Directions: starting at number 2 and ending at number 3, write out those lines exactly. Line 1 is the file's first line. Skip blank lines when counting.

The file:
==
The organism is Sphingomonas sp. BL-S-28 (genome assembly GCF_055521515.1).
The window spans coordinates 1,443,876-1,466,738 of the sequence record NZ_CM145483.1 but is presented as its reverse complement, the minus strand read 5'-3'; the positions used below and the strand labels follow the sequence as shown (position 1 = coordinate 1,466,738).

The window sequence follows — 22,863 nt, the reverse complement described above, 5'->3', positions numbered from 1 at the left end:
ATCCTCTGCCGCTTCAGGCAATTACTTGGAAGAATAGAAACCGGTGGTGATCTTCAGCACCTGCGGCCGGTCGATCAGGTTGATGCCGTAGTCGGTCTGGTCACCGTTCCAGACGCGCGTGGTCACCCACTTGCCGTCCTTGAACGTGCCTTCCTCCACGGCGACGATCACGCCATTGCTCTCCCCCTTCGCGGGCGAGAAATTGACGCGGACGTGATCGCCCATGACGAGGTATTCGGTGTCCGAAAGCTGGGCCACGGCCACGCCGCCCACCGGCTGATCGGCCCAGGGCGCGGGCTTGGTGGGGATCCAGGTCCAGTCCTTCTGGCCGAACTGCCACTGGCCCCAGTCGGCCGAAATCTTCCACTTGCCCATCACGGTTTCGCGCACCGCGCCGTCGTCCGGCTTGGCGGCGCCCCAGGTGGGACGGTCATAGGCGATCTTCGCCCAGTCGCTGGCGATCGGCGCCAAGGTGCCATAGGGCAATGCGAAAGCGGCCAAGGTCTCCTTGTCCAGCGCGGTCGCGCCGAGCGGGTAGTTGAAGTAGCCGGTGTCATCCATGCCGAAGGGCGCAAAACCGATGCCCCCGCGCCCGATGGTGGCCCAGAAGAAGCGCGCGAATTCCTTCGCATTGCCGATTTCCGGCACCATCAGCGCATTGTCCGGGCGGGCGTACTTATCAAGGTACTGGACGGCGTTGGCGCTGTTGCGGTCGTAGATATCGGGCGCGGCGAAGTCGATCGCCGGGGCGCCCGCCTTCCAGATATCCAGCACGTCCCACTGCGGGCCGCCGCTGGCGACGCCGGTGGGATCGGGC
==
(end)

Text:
The window spans coordinates 1,443,876-1,466,738 of the sequence record NZ_CM145483.1 but is presented as its reverse complement, the minus strand read 5'-3'; the positions used below and the strand labels follow the sequence as shown (position 1 = coordinate 1,466,738).

The window sequence follows — 22,863 nt, the reverse complement described above, 5'->3', positions numbered from 1 at the left end: